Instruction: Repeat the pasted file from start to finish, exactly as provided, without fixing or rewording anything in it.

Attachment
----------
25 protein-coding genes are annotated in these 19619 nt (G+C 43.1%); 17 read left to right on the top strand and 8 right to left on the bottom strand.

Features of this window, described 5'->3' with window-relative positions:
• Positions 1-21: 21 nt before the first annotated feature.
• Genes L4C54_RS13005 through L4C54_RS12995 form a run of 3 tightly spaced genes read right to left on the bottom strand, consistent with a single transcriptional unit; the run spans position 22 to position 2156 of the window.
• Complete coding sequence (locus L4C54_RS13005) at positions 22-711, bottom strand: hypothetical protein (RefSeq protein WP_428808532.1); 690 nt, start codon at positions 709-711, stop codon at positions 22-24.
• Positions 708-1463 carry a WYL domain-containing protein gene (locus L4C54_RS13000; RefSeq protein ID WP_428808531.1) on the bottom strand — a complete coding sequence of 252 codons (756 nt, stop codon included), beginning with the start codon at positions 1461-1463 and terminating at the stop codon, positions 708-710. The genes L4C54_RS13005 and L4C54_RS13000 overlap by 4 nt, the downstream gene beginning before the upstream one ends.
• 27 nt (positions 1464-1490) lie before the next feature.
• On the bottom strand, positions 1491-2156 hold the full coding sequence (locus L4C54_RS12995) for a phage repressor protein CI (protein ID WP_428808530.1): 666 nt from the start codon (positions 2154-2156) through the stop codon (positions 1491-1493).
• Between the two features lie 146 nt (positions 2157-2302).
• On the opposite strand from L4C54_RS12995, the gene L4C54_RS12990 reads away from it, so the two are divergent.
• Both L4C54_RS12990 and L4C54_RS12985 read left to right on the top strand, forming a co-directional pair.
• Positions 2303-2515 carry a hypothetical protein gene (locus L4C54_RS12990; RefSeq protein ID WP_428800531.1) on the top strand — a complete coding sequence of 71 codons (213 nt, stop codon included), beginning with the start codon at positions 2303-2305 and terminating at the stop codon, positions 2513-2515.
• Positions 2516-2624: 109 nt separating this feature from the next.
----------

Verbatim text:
25 protein-coding genes are annotated in these 19619 nt (G+C 43.1%); 17 read left to right on the top strand and 8 right to left on the bottom strand.

Features of this window, described 5'->3' with window-relative positions:
• Positions 1-21: 21 nt before the first annotated feature.
• Genes L4C54_RS13005 through L4C54_RS12995 form a run of 3 tightly spaced genes read right to left on the bottom strand, consistent with a single transcriptional unit; the run spans position 22 to position 2156 of the window.
• Complete coding sequence (locus L4C54_RS13005) at positions 22-711, bottom strand: hypothetical protein (RefSeq protein WP_428808532.1); 690 nt, start codon at positions 709-711, stop codon at positions 22-24.
• Positions 708-1463 carry a WYL domain-containing protein gene (locus L4C54_RS13000; RefSeq protein ID WP_428808531.1) on the bottom strand — a complete coding sequence of 252 codons (756 nt, stop codon included), beginning with the start codon at positions 1461-1463 and terminating at the stop codon, positions 708-710. The genes L4C54_RS13005 and L4C54_RS13000 overlap by 4 nt, the downstream gene beginning before the upstream one ends.
• 27 nt (positions 1464-1490) lie before the next feature.
• On the bottom strand, positions 1491-2156 hold the full coding sequence (locus L4C54_RS12995) for a phage repressor protein CI (protein ID WP_428808530.1): 666 nt from the start codon (positions 2154-2156) through the stop codon (positions 1491-1493).
• Between the two features lie 146 nt (positions 2157-2302).
• On the opposite strand from L4C54_RS12995, the gene L4C54_RS12990 reads away from it, so the two are divergent.
• Both L4C54_RS12990 and L4C54_RS12985 read left to right on the top strand, forming a co-directional pair.
• Positions 2303-2515 carry a hypothetical protein gene (locus L4C54_RS12990; RefSeq protein ID WP_428800531.1) on the top strand — a complete coding sequence of 71 codons (213 nt, stop codon included), beginning with the start codon at positions 2303-2305 and terminating at the stop codon, positions 2513-2515.
• Positions 2516-2624: 109 nt separating this feature from the next.